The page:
Prime Minister John Key strongly hinted yesterday that the Government would off the United States moral support for any punitive strike it took against Syria over the gassing of civilians.

He also said the issue would be debated in the New Zealand Parliament through a ministerial statement but he was not proposing to put any statement to a vote.

The United States Congress is due to debate this week an authorising motion for a military strike against Syria, with the Senate voting possibly on Thursday NZ time and the House voting this week or next.

Mr Key made his comments at his post cabinet press conference.
He said it was still New Zealand's view that the United Nations Security Council should deal with it.


New Zealand's position would be discussed by the cabinet but it would not be influenced by New Zealand's bid to get a seat on the Security Council in 2015 and 2016, which will be voted on next year.

"It may be one of those situations where New Zealand just simply has to say 'while our preference would be the Security Council [to deal with the Syria issue] we can understand why unilateral action has been taken.

"If that is the call we make, then I think we will do that irrelevant of the consequences for the Security Council [bid]."

He was not proposing a parliamentary vote but an opportunity for a leaders' debate through the delivery in a ministerial statement.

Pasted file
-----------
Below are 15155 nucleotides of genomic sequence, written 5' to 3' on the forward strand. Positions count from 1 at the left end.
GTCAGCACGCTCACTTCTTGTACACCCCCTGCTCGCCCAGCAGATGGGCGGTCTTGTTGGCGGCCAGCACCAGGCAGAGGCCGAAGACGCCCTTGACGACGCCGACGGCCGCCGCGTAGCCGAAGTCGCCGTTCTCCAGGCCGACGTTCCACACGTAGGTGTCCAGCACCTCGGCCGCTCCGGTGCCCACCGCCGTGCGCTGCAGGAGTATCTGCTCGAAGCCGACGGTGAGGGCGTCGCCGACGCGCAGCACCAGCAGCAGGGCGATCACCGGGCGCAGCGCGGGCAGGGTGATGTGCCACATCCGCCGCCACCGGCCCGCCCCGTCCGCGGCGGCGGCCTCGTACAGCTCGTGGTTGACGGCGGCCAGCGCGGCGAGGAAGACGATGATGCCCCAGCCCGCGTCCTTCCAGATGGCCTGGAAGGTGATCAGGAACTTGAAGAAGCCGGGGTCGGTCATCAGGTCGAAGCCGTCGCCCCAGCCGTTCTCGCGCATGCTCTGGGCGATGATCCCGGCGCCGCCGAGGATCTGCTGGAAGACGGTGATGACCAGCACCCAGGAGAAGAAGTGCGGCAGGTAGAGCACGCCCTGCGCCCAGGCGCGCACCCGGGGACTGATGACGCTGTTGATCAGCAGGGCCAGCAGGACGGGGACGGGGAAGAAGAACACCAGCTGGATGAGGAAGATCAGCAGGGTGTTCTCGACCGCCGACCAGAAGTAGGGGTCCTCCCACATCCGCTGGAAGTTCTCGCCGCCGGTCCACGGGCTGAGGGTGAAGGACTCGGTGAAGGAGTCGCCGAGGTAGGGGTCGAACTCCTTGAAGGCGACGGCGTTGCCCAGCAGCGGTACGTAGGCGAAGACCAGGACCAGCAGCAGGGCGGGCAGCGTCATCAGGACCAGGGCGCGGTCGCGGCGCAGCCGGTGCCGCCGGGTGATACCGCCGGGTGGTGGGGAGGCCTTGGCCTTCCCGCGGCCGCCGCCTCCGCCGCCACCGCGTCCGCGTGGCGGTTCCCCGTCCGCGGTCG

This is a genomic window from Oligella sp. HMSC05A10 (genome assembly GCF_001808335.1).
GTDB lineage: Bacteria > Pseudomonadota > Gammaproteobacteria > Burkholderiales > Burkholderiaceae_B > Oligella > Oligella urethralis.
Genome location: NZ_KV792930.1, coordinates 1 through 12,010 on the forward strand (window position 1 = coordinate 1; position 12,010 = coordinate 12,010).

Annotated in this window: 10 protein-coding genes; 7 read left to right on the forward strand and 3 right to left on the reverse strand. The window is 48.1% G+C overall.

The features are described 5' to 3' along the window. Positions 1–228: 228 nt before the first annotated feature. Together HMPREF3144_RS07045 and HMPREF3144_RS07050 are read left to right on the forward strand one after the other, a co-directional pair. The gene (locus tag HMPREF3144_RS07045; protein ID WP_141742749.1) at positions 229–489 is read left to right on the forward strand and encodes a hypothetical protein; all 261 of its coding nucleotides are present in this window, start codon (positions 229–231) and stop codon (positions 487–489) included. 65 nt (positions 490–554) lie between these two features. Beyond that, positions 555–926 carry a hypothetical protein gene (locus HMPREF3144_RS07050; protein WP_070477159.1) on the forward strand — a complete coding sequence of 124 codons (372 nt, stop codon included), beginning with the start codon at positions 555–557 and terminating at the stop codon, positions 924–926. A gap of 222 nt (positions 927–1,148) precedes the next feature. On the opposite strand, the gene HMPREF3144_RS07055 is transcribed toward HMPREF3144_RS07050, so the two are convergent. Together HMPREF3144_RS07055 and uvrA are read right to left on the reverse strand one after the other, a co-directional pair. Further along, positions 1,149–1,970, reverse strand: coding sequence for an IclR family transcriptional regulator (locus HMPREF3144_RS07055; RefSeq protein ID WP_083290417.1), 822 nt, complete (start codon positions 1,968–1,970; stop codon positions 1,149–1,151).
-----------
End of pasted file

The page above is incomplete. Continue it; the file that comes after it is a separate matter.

He was not sure how Labour would respond but he was sure the Greens would vote against it "if we decided to support them."

Mr Key was pivotal last week in getting leaders at the Pacific Islands Forum last week to agree to a strongly worded statement not only calling for individual and collective leadership from the Security Council but laying the blame at the August 21 chemical warfare attack against civilians at the Bashar al-Assad regime.

He said he was relying on information supplied by partners such as British Prime Minister David Cameron who was certain it was not possible for the attack to have been conducted by the rebels.

"On that basis we were happy to accept that wording."
He was not yet sure whether the cabinet would need any further evidence before deciding on a final position for New Zealand.


"We would make that call on the merits of the information we have been provided and whether we think we broadly speaking exhausted the likely options available to us through a multilateral approach," he said.

"I would maintain whatever we made, it would still very much reflect that New Zealand runs independent foreign policy."

He accepted that whatever position New Zealand took it might have implications for New Zealand's bid to join the Security Council.

Every decision the Government had taken had the potential to win or lose votes "and I have no doubt that might fit in that category."

"On the other side of the coins, the lens that we will really be looking through this issue at is whether we believe that some action is warranted - even if the UN won't support it - on the basis of the issue rather than the broader issue of New Zealand wanting to get on the Security Council."